My life changing volunteering at St Werburgh’s City Farm

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Jasmine Tidswell talks about her journey to studying Wildlife Ecology and Conservation Science at UWE Bristol

Vegetables prepared in a bowl from the farm

This volunteering experience was life changing for me for a number of reasons.

I moved to Bristol from London in June 2020 just after the first national lockdown to enrol in the Environmental Science Access course at City of Bristol College. My plan was to go on to study Conservation and Ecology at UWE which I am now doing.

Moving to a new city amidst a global pandemic with social gathering very restricted left me feeling isolated and unsure how to find a sense of community in an unfamiliar place. Volunteering at the farm and being welcomed into their vast and diverse community helped me find a sense of belonging.

During my volunteering period, I had a mentor, a member of staff who directed and assisted me in my tasks, he was also very focused on my personal wellbeing and helped to support me through a very difficult time as I lost two friends to suicide in January 2021, without this space to talk freely, work with my hands and benefit from the peaceful nature at the site I would not have coped as well as I did. 

I spent four hours every week helping with various jobs around the farm from labour intensive tasks, such as mucking out the animals, to organisational tasks, like ensuring that wheelchair users had good access around the site.

It was important to ensure the farm remained a clean and safe environment for visitors and neighbours.  I organised the composting piles, ensuring the usable compost is accessible for use throughout the farm to fertilise the food growing beds. These are used by various volunteer groups including adults with learning and physical disabilities and children so the compost pile needs to be safe and accessible.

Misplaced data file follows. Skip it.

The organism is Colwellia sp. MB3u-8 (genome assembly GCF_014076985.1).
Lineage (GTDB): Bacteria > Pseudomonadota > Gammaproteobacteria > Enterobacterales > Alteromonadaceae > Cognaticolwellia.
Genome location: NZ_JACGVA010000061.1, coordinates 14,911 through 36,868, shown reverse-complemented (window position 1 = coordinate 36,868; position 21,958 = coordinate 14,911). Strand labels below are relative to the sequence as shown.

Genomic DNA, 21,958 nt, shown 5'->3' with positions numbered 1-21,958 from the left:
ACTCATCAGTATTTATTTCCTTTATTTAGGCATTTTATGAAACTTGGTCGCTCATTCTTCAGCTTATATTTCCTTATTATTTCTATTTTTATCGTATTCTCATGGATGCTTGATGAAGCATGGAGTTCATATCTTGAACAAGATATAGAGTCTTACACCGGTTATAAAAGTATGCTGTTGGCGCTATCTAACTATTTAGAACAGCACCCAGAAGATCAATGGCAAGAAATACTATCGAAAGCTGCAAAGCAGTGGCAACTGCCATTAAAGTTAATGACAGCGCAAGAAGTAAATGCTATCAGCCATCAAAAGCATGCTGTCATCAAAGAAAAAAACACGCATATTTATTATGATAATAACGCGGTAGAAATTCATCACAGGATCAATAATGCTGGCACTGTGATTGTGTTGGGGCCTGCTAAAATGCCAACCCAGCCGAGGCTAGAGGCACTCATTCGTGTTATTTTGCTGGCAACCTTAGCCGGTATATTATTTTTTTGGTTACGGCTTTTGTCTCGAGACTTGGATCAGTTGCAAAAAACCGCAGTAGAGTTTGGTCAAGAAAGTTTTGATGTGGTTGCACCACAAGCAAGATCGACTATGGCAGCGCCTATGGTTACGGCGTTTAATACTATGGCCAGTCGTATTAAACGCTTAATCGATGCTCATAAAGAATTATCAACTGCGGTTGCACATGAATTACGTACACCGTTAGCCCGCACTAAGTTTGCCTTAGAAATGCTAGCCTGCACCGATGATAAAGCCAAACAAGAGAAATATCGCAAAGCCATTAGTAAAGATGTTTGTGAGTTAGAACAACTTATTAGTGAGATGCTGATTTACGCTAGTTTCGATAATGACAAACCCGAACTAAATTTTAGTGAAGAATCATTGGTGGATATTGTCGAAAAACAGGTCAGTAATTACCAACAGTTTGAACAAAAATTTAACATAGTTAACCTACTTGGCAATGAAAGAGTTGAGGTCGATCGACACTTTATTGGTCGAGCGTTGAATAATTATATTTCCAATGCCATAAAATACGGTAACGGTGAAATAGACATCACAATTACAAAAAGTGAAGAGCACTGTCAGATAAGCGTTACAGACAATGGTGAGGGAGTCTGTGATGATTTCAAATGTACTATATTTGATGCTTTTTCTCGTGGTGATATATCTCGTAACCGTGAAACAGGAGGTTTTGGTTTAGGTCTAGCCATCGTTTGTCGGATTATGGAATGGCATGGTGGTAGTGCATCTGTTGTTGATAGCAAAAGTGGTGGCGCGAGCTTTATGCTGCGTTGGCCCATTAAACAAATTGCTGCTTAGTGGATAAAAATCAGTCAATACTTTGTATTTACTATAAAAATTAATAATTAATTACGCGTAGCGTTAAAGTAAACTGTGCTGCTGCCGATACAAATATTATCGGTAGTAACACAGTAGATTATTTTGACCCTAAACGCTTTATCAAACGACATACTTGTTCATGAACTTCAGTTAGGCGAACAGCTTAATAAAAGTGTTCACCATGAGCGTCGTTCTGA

I also helped medicate a sick ram. It takes plenty of hands to keep a ram calm and still whilst medicating it, unfortunately, the ram passed away as the condition was too severe.  In the Spring, four lambs were born who had been fathered by the ram, having the opportunity to connect naturally to the circle of life and death puts everything into perspective.

I would sew seeds, weed vegetable beds and clean seed trays for the plant nursery ‘Propagation Place’. This allowed the plant nursery managers to spend more time leading more enriching activities with other volunteer groups who are often referred to Propagation Place to improve their mental wellbeing.  In the summer I helped to run a BBQ in the summer, using some of the harvested crops from Propagation Place to make a range of dishes to offer to the volunteers referred through the mental health charity MIND.

I found working with other volunteers and hearing about the challenges in their lives to be thought provoking and heart warming as the sense of support and community that was built by working together and listening to each other was uplifting. I learnt a multitude of new skills and knowledge about animal care, seed sewing, crop harvesting.

Towards the end of my volunteer programme, I heard that Propagation Place were hiring plant nursery assistants though the Kickstarter Scheme, as I was eligible I applied, keen to remain at the farm and further my skills and connections there, I was successful and completed a 6 month contract for them from April to October 2021 where I learned a lot about propagating plants as well as sustainable horticultural practices & completed first aid training. I still work odd days at the farm, helping with the animals, site maintenance, and in the office providing support to the new kickstart workers. 

I began as a volunteer, I progressed as a staff member, and I intend to use the skills and connection that I am gaining at university to become a lifelong advocate for the farm. 

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